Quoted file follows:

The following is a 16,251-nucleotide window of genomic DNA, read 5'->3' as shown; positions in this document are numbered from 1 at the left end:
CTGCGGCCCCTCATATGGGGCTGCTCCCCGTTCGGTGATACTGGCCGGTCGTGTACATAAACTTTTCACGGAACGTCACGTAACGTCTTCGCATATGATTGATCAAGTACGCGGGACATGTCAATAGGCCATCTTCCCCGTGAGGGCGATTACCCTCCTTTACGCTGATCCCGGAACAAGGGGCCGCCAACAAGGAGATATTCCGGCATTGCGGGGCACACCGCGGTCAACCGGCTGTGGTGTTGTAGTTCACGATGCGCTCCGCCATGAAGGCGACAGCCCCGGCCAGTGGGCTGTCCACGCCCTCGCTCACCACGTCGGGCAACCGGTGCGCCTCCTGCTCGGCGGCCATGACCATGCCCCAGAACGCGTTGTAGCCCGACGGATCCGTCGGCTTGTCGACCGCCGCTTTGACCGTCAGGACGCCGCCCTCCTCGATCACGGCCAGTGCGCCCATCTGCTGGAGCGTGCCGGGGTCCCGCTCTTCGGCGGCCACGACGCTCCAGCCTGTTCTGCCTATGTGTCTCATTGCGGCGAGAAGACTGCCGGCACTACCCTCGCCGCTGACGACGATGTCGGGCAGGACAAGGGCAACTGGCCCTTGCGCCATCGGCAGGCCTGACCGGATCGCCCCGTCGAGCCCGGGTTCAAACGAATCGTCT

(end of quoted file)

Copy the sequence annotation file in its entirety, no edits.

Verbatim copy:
The following is a 16,251-nucleotide window of genomic DNA, read 5'->3' as shown; positions in this document are numbered from 1 at the left end:
CTGCGGCCCCTCATATGGGGCTGCTCCCCGTTCGGTGATACTGGCCGGTCGTGTACATAAACTTTTCACGGAACGTCACGTAACGTCTTCGCATATGATTGATCAAGTACGCGGGACATGTCAATAGGCCATCTTCCCCGTGAGGGCGATTACCCTCCTTTACGCTGATCCCGGAACAAGGGGCCGCCAACAAGGAGATATTCCGGCATTGCGGGGCACACCGCGGTCAACCGGCTGTGGTGTTGTAGTTCACGATGCGCTCCGCCATGAAGGCGACAGCCCCGGCCAGTGGGCTGTCCACGCCCTCGCTCACCACGTCGGGCAACCGGTGCGCCTCCTGCTCGGCGGCCATGACCATGCCCCAGAACGCGTTGTAGCCCGACGGATCCGTCGGCTTGTCGACCGCCGCTTTGACCGTCAGGACGCCGCCCTCCTCGATCACGGCCAGTGCGCCCATCTGCTGGAGCGTGCCGGGGTCCCGCTCTTCGGCGGCCACGACGCTCCAGCCTGTTCTGCCTATGTGTCTCATTGCGGCGAGAAGACTGCCGGCACTACCCTCGCCGCTGACGACGATGTCGGGCAGGACAAGGGCAACTGGCCCTTGCGCCATCGGCAGGCCTGACCGGATCGCCCCGTCGAGCCCGGGTTCAAACGAATCGTCT